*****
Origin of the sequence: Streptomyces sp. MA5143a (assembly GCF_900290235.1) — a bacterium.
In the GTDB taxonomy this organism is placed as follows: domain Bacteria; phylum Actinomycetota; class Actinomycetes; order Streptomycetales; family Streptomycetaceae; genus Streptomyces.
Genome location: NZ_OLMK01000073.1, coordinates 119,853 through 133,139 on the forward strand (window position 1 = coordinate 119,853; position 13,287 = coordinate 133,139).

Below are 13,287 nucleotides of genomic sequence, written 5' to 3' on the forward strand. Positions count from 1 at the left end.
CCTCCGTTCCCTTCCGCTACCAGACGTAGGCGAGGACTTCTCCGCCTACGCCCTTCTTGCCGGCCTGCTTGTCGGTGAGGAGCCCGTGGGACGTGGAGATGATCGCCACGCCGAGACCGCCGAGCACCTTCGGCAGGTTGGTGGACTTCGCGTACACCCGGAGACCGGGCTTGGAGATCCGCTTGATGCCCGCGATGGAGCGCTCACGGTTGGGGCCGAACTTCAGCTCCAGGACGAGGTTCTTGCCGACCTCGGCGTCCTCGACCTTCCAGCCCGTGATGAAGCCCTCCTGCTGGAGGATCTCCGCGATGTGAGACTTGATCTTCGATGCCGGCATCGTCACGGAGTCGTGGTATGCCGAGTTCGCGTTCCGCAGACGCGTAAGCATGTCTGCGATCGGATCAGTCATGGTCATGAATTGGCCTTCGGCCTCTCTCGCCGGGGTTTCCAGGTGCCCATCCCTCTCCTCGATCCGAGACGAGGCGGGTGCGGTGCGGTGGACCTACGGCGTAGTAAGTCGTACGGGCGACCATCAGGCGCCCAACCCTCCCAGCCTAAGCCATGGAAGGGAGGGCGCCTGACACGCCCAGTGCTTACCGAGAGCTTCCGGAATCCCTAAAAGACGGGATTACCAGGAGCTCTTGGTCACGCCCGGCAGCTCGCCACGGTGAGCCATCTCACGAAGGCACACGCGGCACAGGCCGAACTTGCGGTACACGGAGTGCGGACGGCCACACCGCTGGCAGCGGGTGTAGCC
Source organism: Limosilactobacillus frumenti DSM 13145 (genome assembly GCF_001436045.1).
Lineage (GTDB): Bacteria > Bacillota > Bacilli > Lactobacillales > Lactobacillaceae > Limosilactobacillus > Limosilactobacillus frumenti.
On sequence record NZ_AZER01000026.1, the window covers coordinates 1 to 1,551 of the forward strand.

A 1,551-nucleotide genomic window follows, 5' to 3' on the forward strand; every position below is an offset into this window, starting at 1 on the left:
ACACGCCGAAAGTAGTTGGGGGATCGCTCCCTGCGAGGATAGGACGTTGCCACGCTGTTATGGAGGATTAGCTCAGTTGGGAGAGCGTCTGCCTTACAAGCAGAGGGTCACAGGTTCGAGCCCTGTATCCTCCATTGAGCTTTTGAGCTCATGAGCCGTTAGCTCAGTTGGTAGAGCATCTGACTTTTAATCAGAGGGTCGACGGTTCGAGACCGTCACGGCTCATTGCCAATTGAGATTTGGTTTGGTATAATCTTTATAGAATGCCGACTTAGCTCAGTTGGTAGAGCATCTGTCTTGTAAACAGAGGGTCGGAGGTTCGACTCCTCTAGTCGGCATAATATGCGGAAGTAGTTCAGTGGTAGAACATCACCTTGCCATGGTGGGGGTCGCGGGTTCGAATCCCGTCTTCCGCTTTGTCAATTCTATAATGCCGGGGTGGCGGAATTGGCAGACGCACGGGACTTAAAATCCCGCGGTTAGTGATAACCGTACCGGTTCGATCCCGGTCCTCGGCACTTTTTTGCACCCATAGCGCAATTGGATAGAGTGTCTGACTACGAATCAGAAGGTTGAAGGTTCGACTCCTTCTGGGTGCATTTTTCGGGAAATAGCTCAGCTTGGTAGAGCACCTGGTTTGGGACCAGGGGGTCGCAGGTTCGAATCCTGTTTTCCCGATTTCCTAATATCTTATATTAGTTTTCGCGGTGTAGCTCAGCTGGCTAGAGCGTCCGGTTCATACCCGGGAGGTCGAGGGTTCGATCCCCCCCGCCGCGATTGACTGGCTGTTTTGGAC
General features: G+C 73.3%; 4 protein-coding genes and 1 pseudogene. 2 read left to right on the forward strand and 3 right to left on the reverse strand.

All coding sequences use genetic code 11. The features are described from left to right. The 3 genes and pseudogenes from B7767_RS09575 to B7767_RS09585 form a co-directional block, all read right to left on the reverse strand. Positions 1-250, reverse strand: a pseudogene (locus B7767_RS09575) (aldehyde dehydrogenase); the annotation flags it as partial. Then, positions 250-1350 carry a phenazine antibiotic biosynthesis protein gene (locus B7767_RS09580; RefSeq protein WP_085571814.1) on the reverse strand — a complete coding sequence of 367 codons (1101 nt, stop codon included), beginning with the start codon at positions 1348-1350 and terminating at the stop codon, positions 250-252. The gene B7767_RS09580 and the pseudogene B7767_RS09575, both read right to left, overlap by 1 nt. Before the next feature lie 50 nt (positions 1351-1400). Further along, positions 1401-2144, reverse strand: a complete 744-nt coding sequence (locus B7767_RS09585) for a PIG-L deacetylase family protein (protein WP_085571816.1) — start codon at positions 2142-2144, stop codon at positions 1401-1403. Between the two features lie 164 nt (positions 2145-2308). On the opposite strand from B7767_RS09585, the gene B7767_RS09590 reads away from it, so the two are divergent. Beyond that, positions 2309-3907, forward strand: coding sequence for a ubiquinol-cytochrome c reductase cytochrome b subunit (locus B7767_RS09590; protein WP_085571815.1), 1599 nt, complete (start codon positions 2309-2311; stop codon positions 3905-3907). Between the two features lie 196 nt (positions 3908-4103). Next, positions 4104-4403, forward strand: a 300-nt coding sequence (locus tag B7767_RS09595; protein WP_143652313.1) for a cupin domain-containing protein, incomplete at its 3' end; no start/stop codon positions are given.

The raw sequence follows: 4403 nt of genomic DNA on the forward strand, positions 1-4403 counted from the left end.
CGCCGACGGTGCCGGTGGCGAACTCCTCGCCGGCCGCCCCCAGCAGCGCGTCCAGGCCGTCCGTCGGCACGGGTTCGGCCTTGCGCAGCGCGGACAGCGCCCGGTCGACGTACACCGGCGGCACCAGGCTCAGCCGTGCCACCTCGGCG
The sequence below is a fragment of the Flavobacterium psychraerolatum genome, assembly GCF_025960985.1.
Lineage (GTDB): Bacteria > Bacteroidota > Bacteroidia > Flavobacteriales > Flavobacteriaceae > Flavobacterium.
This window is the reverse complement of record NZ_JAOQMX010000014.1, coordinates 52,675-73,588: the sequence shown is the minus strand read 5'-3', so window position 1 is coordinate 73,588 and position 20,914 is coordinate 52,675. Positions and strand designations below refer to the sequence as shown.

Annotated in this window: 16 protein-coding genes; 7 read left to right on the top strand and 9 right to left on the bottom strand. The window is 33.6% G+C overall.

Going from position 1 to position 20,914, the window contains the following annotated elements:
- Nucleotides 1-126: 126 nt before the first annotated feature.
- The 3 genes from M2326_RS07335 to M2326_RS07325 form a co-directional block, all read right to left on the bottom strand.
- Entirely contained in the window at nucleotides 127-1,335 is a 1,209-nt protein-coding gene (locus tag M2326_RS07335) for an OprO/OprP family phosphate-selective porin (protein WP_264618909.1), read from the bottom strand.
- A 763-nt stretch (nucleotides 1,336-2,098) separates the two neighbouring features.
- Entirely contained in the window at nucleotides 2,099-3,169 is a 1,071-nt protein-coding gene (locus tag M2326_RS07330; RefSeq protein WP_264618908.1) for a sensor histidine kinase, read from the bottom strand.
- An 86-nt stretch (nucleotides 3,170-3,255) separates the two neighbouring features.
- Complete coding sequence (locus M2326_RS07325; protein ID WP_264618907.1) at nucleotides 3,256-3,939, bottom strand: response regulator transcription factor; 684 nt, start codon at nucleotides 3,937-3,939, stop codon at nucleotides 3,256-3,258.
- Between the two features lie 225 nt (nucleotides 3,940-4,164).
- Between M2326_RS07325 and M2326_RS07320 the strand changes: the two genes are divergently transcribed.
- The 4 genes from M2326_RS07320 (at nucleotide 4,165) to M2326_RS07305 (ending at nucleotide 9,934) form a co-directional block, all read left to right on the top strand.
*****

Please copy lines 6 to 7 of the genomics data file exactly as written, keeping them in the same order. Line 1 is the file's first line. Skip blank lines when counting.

Source organism: Limosilactobacillus frumenti DSM 13145 (genome assembly GCF_001436045.1).
Lineage (GTDB): Bacteria > Bacillota > Bacilli > Lactobacillales > Lactobacillaceae > Limosilactobacillus > Limosilactobacillus frumenti.